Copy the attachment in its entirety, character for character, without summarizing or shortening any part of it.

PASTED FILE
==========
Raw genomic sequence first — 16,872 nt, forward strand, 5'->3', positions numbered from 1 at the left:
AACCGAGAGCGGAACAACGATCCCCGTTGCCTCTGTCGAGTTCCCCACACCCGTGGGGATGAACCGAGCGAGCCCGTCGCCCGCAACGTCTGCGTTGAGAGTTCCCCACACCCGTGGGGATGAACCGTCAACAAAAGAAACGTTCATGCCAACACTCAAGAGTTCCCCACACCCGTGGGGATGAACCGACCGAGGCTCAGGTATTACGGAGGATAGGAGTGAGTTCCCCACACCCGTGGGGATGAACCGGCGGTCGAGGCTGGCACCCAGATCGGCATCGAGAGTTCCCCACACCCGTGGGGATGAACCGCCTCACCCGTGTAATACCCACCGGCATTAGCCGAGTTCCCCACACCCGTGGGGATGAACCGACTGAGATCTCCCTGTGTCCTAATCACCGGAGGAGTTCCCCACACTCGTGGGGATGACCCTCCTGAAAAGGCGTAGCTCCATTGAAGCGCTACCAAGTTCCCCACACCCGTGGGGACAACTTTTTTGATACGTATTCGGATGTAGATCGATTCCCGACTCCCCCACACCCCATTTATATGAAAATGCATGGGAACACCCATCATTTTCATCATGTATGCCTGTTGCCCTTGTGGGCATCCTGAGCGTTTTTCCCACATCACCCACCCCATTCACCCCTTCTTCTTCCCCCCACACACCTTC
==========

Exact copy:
Raw genomic sequence first — 16,872 nt, forward strand, 5'->3', positions numbered from 1 at the left:
AACCGAGAGCGGAACAACGATCCCCGTTGCCTCTGTCGAGTTCCCCACACCCGTGGGGATGAACCGAGCGAGCCCGTCGCCCGCAACGTCTGCGTTGAGAGTTCCCCACACCCGTGGGGATGAACCGTCAACAAAAGAAACGTTCATGCCAACACTCAAGAGTTCCCCACACCCGTGGGGATGAACCGACCGAGGCTCAGGTATTACGGAGGATAGGAGTGAGTTCCCCACACCCGTGGGGATGAACCGGCGGTCGAGGCTGGCACCCAGATCGGCATCGAGAGTTCCCCACACCCGTGGGGATGAACCGCCTCACCCGTGTAATACCCACCGGCATTAGCCGAGTTCCCCACACCCGTGGGGATGAACCGACTGAGATCTCCCTGTGTCCTAATCACCGGAGGAGTTCCCCACACTCGTGGGGATGACCCTCCTGAAAAGGCGTAGCTCCATTGAAGCGCTACCAAGTTCCCCACACCCGTGGGGACAACTTTTTTGATACGTATTCGGATGTAGATCGATTCCCGACTCCCCCACACCCCATTTATATGAAAATGCATGGGAACACCCATCATTTTCATCATGTATGCCTGTTGCCCTTGTGGGCATCCTGAGCGTTTTTCCCACATCACCCACCCCATTCACCCCTTCTTCTTCCCCCCACACACCTTC